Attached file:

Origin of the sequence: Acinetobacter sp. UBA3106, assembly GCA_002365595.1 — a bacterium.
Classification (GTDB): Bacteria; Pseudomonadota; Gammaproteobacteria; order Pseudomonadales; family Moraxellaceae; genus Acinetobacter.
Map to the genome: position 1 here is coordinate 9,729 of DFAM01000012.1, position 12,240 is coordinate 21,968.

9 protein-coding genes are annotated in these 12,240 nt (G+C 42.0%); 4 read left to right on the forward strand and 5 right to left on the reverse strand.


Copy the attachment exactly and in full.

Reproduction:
Origin of the sequence: Acinetobacter sp. UBA3106, assembly GCA_002365595.1 — a bacterium.
Classification (GTDB): Bacteria; Pseudomonadota; Gammaproteobacteria; order Pseudomonadales; family Moraxellaceae; genus Acinetobacter.
Map to the genome: position 1 here is coordinate 9,729 of DFAM01000012.1, position 12,240 is coordinate 21,968.

9 protein-coding genes are annotated in these 12,240 nt (G+C 42.0%); 4 read left to right on the forward strand and 5 right to left on the reverse strand.